Proving that $\mu(A)=\mu(B)$ if $A\cap E=B\cap E$ and $\mu(E)=1$ where the measure of the space is $1$

I have the following exercise I wish to solve:

Let $(X,S,\mu)$ be a measure space s.t $\mu(X)=1$.

Let $\mu^{*}$be defined on $X$ by:

$\forall E\subseteq X:\,\mu^{*}(E):=\inf\{\sum_{i=1}^{\infty}\mu(A_{i})\,\mid\, A_{i}\in S,E\subseteq\cup A_{i}\}$

Let $E\subseteq X$ s.t $\mu^{*}(E)=1$, prove that if $A,B\in S,A\cap E=B\cap E$ then $\mu(A)=\mu(B)$

What I tried is to write $$A=(A\cap E)\cup(A\cap E^{c}),B=(B\cap E)\cup(B\cap E^{c})$$ and then apply $\mu^{*}$on both of them.

Since $$A\cap E=B\cap E$$ I would have had $$\mu^{*}(A\cap E)=\mu^{*}(B\cap E)$$ and I hoped that $$\mu^{*}(E)=1\implies\mu^{*}(E^{c})=0$$ and from $\mu^{*}$being monotone that means that $$\mu^{*}(A\cap E^{c})=\mu^{*}(B\cap E^{c})=0$$

hence $\mu^{*}(A)=\mu^{*}(B)$ but $A,B\in S$ hence $$\mu^{*}(A)=\mu(A),\mu^{*}(B)=\mu(B)$$ and than I would be done.

But from this post is turns out that $\mu^{*}(E^{c})$ doesn't have to be $0$ and so my argument is not valid.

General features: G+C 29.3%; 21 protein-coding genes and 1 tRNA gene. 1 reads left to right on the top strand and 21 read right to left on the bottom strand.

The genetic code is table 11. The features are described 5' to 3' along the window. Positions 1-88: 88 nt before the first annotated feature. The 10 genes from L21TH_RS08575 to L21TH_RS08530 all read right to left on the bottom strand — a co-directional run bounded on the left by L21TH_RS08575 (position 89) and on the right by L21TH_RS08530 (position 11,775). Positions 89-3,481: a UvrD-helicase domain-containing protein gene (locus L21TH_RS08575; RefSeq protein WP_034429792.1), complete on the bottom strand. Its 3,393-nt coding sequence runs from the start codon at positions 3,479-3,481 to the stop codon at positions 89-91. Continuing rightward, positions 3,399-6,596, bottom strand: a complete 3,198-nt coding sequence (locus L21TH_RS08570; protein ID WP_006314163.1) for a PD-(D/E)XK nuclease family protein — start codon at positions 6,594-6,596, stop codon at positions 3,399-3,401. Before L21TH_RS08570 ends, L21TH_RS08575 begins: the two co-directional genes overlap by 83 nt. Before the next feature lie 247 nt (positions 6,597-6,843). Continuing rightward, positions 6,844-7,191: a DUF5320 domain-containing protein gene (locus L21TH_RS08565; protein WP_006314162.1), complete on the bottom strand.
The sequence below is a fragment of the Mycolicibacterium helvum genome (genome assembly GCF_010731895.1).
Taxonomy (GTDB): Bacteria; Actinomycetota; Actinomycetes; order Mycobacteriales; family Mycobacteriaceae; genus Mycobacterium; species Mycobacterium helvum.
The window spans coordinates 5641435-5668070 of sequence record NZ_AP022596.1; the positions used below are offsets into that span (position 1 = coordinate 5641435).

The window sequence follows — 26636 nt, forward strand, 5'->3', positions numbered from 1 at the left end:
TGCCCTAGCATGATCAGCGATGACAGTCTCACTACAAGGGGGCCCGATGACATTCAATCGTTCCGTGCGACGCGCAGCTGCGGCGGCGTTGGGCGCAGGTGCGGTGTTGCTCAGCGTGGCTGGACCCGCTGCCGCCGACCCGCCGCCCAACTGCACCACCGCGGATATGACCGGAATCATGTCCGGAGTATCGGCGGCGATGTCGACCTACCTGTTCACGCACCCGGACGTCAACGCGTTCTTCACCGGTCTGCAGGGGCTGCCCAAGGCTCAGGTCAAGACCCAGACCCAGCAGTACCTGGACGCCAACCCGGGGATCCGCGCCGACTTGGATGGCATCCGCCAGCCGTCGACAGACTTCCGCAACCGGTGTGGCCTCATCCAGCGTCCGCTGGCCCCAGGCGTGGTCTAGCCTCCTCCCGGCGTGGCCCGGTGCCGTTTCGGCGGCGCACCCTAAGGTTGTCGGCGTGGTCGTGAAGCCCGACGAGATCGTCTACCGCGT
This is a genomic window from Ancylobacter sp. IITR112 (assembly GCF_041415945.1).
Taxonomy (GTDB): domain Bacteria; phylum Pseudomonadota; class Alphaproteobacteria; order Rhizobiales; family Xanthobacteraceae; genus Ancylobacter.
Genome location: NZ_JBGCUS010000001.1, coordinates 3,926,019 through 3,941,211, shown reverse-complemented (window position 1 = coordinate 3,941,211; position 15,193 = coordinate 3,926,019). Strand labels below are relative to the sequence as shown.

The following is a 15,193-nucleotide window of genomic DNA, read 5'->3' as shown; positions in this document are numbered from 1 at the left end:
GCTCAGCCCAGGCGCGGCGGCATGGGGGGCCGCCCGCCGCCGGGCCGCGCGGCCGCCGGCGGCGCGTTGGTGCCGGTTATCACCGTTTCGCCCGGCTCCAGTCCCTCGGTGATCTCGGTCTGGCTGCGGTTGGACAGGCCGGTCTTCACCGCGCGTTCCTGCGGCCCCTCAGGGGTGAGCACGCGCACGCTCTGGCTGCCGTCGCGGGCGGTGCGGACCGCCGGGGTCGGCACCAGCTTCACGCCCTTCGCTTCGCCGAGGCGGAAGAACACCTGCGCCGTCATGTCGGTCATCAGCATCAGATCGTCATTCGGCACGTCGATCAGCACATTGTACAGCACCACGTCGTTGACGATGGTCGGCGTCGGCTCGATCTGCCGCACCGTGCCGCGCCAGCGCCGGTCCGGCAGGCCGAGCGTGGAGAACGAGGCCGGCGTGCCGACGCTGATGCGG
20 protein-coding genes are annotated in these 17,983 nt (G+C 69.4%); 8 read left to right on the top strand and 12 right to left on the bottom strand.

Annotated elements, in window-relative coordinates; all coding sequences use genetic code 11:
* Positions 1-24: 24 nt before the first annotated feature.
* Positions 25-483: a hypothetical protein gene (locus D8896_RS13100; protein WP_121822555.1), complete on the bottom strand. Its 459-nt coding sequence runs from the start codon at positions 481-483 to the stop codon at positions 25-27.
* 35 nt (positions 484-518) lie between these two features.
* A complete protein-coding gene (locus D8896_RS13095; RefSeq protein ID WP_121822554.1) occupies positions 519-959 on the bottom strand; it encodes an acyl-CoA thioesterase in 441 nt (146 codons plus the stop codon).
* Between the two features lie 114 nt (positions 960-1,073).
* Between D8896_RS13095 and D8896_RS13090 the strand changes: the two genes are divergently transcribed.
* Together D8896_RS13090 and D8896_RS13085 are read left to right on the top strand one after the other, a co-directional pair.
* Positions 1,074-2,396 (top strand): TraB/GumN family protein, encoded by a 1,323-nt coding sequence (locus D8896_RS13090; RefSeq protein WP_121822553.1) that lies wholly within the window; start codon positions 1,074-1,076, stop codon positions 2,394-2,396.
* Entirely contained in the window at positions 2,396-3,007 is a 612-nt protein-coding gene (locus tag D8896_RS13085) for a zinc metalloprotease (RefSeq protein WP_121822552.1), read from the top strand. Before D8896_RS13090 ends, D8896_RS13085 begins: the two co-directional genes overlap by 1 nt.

Can someone please suggets how to solve this problem ? what I tried was my only idea.

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Hint: Without loss of generality, assume that $A \subset B$ (otherwise replace $(A,B)$ by $(A, A \cup B)$. We need to show that $B - A$ has measure 0, and we know that it lies in the complement of $E$. Try to show that if $\mu ( B - A) > 0$, then together with $\mu^*(E) = 1$, it would imply that $\mu(X) > 1$. –  user27126 Dec 17 '12 at 11:15

If $\mu(A)<\mu(B)$, then $\mu(B\backslash A)>0$. Hence $\mu\big(X\backslash (B\backslash A)\big)<1$. Now $E\subseteq (X\backslash (B\backslash A)\big)$ since $A$ and $B$ agree on $E$. Hence $\mu^*(E)<1$.
Are you assuming $A\subseteq B$ ? I don't understand what to do if that is not the case –  Belgi Dec 17 '12 at 17:52
@Belgi No. $B=(B\backslash A)\cup(B\cap A)$ and hence $\mu(B)=\mu(B\backslash A)+\mu(B\cap A)$. Hence $\mu(B)-\mu(B\cap A)=\mu(B\backslash A)$. Now, $\mu(B\cap A)\leq \mu(A)$ , so $\mu(B)-\mu(A)\leq\mu(B\backslash A)$. –  Michael Greinecker Dec 17 '12 at 18:02
Can you please explain why $E\subseteq (X\backslash (B\backslash A)\big)$ ? –  Belgi Dec 17 '12 at 18:55
$A \cap E = B \cap E$ implies that $(B \backslash A )\cap E = \emptyset$, which implies that. –  user27126 Dec 17 '12 at 20:41
@Belgi Suppose $x\in E$, but $x\notin (X\backslash (B\backslash) A)$. Then $x\in B\backslash) A$. Hence $x\in B\cap E$ and $x\notin A\cap E$, contradicting the assumption that $B\cap E=A\cap E$. –  Michael Greinecker Dec 18 '12 at 8:28